Domestic Banks as Lightning Rods? Home Bias and Information during Eurozone Crisis

58 Pages Posted: 7 Nov 2016 Last revised: 26 Jun 2018

See all articles by Orkun Saka

Orkun Saka

University of Sussex; London School of Economics & Political Science (LSE)

Multiple version iconThere are 2 versions of this paper

Date Written: June 20, 2018

Abstract

European banks have been criticized for holding excessive domestic government debt during economic downturns, which may have intensified the diabolic loop between sovereign and bank credit risks. By using a novel bank-level dataset covering the entire timeline of the Eurozone crisis, I first re-confirm that the crisis led to the reallocation of sovereign debt from foreign to domestic banks. This reallocation was only visible for banks as opposed to other domestic private agents and it cannot be explained by the banks' risk-shifting tendency. In contrast to the recent literature focusing only on sovereign debt, I show that banks' private sector exposures were (at least) equally affected by a rise in home bias. Finally, consistent with these patterns, I propose a new debt reallocation channel based on informational frictions and show that informationally closer foreign banks increase their relative exposures when sovereign risk rises. The effect of informational closeness is economically meaningful and robust to the use of different information measures and controls for alternative channels of sovereign debt reallocation.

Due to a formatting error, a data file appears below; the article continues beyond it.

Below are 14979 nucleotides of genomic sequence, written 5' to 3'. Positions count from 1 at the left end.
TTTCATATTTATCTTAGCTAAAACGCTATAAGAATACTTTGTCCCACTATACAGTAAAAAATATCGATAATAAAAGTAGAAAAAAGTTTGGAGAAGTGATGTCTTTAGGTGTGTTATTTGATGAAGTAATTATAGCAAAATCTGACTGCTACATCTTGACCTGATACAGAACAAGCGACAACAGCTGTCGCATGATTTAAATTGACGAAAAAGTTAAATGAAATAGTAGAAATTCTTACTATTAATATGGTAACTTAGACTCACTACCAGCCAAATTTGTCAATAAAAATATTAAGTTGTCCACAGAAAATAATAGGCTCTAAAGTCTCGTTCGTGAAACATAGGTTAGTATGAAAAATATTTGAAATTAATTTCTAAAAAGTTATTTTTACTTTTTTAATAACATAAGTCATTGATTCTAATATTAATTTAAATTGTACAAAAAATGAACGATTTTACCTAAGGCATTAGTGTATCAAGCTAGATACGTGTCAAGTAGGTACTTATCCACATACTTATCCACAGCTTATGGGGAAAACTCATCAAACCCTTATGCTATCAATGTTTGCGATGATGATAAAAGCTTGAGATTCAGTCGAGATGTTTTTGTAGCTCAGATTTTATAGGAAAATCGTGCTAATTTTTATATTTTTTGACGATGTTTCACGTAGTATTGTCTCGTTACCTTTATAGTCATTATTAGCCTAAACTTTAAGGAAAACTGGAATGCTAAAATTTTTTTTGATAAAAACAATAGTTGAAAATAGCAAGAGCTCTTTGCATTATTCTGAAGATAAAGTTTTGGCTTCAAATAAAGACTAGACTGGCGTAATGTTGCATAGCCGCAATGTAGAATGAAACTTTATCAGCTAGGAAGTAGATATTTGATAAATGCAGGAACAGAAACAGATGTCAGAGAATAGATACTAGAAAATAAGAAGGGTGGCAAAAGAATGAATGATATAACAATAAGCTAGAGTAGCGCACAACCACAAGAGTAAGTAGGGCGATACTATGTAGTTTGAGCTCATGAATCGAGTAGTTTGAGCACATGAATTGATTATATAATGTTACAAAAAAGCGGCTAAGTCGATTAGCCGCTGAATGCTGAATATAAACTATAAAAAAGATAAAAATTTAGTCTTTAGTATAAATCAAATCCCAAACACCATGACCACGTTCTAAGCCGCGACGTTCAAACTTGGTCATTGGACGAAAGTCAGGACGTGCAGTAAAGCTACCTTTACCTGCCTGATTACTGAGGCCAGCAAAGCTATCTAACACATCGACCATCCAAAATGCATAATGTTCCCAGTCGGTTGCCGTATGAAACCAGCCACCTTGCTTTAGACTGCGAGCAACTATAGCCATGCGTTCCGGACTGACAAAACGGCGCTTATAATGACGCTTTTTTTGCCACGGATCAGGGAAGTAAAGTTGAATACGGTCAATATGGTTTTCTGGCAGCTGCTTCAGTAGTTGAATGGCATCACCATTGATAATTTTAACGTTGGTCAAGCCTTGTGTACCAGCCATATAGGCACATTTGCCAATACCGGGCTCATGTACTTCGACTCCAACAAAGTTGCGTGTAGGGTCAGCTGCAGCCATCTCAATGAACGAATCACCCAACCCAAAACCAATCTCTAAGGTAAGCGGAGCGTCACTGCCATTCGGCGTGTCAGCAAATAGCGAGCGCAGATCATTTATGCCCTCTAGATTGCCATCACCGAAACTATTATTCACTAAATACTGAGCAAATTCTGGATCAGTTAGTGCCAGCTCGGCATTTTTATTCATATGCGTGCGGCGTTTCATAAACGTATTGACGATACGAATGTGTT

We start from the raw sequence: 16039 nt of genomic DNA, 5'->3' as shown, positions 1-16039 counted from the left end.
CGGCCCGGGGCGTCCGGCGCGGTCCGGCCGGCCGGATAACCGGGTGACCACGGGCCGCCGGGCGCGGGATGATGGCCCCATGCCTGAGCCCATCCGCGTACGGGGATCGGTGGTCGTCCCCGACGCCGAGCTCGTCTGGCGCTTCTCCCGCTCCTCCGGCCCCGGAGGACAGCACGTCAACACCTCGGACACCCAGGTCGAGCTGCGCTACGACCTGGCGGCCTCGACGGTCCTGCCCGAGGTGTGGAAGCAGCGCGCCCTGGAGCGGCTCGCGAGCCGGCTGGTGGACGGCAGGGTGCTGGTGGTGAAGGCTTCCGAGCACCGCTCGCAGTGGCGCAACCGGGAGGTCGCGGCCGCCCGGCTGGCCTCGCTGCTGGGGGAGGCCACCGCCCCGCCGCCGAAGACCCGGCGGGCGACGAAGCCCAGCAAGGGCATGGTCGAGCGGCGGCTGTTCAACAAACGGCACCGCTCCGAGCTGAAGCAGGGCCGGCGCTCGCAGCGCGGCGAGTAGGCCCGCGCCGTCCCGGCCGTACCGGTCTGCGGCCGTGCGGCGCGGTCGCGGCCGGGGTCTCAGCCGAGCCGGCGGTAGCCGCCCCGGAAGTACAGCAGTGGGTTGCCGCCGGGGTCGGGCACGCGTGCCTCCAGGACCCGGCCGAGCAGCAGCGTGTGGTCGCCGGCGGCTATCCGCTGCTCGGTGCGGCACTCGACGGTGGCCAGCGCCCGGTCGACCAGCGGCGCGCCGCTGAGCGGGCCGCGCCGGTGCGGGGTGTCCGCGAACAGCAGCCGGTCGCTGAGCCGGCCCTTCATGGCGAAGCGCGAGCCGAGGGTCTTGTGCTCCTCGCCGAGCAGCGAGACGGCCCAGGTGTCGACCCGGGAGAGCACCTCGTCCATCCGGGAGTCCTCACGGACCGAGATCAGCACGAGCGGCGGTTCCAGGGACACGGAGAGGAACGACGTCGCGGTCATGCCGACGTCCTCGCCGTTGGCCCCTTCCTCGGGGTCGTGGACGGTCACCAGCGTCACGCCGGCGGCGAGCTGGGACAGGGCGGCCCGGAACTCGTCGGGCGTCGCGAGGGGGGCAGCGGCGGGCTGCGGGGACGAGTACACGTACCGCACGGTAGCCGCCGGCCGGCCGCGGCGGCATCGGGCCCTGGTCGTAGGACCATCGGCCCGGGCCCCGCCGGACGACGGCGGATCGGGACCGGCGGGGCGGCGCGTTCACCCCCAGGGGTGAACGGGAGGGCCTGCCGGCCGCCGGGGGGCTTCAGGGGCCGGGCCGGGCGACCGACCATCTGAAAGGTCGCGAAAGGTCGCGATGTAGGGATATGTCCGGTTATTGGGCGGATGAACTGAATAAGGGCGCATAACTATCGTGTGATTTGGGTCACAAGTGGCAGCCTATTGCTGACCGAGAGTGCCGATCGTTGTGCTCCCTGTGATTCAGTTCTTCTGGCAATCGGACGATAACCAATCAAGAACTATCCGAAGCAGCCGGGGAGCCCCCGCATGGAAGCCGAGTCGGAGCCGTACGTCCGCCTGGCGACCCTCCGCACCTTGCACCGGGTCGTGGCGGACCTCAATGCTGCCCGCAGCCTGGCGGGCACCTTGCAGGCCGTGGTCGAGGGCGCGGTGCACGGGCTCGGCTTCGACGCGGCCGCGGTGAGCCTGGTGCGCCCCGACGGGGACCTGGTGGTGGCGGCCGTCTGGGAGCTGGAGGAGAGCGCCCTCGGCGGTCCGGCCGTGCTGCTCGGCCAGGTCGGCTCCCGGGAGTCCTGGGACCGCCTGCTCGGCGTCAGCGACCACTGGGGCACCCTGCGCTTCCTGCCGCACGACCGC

Keywords: Home bias, Information asymmetries, Eurozone crisis, Sovereign debt

JEL Classification: F21, F34, F36, G01, G11, G21

Suggested Citation

Saka, Orkun, Domestic Banks as Lightning Rods? Home Bias and Information during Eurozone Crisis (June 20, 2018). Available at SSRN: https://ssrn.com/abstract=2865247 or http://dx.doi.org/10.2139/ssrn.2865247

Orkun Saka (Contact Author)

University of Sussex ( email )

Sussex House
Falmer
Brighton, Sussex BNI 9RH
United Kingdom

London School of Economics & Political Science (LSE) ( email )

Houghton Street
London, WC2A 2AE
United Kingdom

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